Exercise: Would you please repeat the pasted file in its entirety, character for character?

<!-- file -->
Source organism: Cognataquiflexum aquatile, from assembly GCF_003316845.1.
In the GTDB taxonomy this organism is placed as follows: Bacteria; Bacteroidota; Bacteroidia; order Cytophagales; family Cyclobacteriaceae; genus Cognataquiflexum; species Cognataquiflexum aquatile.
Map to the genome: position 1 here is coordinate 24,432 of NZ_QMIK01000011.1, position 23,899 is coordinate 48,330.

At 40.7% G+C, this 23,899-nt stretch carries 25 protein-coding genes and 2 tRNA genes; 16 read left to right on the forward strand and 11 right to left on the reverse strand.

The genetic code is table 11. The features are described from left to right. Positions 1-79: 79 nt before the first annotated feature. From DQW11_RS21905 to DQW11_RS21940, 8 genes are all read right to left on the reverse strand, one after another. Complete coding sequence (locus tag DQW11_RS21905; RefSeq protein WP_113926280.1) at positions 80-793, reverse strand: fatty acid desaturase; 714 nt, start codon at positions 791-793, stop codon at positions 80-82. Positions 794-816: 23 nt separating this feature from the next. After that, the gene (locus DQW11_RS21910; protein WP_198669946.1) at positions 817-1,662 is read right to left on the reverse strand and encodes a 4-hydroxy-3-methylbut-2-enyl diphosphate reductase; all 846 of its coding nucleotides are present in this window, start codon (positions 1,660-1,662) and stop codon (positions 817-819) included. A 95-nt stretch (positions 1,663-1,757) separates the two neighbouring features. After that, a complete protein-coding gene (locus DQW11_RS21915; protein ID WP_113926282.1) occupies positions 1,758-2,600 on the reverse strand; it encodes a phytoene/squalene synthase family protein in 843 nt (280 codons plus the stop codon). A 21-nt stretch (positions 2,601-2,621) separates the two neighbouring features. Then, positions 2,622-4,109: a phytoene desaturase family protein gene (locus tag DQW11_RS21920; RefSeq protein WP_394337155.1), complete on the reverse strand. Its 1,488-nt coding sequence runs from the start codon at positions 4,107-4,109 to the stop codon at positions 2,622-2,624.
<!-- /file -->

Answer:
Source organism: Cognataquiflexum aquatile, from assembly GCF_003316845.1.
In the GTDB taxonomy this organism is placed as follows: Bacteria; Bacteroidota; Bacteroidia; order Cytophagales; family Cyclobacteriaceae; genus Cognataquiflexum; species Cognataquiflexum aquatile.
Map to the genome: position 1 here is coordinate 24,432 of NZ_QMIK01000011.1, position 23,899 is coordinate 48,330.

At 40.7% G+C, this 23,899-nt stretch carries 25 protein-coding genes and 2 tRNA genes; 16 read left to right on the forward strand and 11 right to left on the reverse strand.

The genetic code is table 11. The features are described from left to right. Positions 1-79: 79 nt before the first annotated feature. From DQW11_RS21905 to DQW11_RS21940, 8 genes are all read right to left on the reverse strand, one after another. Complete coding sequence (locus tag DQW11_RS21905; RefSeq protein WP_113926280.1) at positions 80-793, reverse strand: fatty acid desaturase; 714 nt, start codon at positions 791-793, stop codon at positions 80-82. Positions 794-816: 23 nt separating this feature from the next. After that, the gene (locus DQW11_RS21910; protein WP_198669946.1) at positions 817-1,662 is read right to left on the reverse strand and encodes a 4-hydroxy-3-methylbut-2-enyl diphosphate reductase; all 846 of its coding nucleotides are present in this window, start codon (positions 1,660-1,662) and stop codon (positions 817-819) included. A 95-nt stretch (positions 1,663-1,757) separates the two neighbouring features. After that, a complete protein-coding gene (locus DQW11_RS21915; protein ID WP_113926282.1) occupies positions 1,758-2,600 on the reverse strand; it encodes a phytoene/squalene synthase family protein in 843 nt (280 codons plus the stop codon). A 21-nt stretch (positions 2,601-2,621) separates the two neighbouring features. Then, positions 2,622-4,109: a phytoene desaturase family protein gene (locus tag DQW11_RS21920; RefSeq protein WP_394337155.1), complete on the reverse strand. Its 1,488-nt coding sequence runs from the start codon at positions 4,107-4,109 to the stop codon at positions 2,622-2,624.